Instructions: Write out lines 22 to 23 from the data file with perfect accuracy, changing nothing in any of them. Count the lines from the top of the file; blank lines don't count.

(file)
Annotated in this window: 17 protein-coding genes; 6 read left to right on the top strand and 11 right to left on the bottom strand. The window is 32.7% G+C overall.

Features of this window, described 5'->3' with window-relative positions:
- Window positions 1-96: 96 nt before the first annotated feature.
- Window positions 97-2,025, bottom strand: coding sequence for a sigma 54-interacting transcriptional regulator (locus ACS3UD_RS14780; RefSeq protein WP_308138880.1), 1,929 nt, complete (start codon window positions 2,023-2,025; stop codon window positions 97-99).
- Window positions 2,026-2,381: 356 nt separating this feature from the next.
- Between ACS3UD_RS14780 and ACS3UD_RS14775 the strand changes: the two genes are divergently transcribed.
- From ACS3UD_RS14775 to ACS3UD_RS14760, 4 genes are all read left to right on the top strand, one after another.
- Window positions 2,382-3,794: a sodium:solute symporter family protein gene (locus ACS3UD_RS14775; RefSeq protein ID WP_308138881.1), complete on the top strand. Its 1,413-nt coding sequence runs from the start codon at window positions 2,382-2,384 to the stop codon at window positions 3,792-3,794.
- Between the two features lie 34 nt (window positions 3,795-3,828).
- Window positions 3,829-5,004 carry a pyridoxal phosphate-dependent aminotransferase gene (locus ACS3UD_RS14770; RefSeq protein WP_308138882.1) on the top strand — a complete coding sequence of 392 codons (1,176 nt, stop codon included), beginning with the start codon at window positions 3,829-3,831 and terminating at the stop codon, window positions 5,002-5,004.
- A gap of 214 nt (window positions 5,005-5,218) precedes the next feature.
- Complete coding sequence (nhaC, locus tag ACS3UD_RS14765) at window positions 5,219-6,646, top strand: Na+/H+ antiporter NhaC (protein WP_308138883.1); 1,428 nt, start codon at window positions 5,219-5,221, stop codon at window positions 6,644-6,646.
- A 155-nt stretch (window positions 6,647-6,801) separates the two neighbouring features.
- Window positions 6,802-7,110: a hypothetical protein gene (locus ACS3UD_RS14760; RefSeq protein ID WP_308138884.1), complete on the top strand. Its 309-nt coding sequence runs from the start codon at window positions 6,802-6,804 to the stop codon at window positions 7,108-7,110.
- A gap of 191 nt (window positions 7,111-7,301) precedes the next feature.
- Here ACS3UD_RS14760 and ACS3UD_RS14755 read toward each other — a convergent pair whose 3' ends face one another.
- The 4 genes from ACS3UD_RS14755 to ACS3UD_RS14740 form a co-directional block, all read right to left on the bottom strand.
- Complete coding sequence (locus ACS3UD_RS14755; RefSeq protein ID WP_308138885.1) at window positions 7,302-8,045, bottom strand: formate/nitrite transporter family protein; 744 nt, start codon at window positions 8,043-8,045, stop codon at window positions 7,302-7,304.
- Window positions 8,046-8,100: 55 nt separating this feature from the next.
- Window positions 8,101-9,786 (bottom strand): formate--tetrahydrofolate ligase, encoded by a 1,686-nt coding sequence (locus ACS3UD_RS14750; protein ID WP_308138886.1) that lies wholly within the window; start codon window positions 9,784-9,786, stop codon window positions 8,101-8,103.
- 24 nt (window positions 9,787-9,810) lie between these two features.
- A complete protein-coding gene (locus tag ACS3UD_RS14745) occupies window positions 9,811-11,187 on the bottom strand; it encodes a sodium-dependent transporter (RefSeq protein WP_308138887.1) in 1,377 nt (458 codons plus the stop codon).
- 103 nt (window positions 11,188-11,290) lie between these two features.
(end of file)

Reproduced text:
- A complete protein-coding gene (locus tag ACS3UD_RS14745) occupies window positions 9,811-11,187 on the bottom strand; it encodes a sodium-dependent transporter (RefSeq protein WP_308138887.1) in 1,377 nt (458 codons plus the stop codon).
- 103 nt (window positions 11,188-11,290) lie between these two features.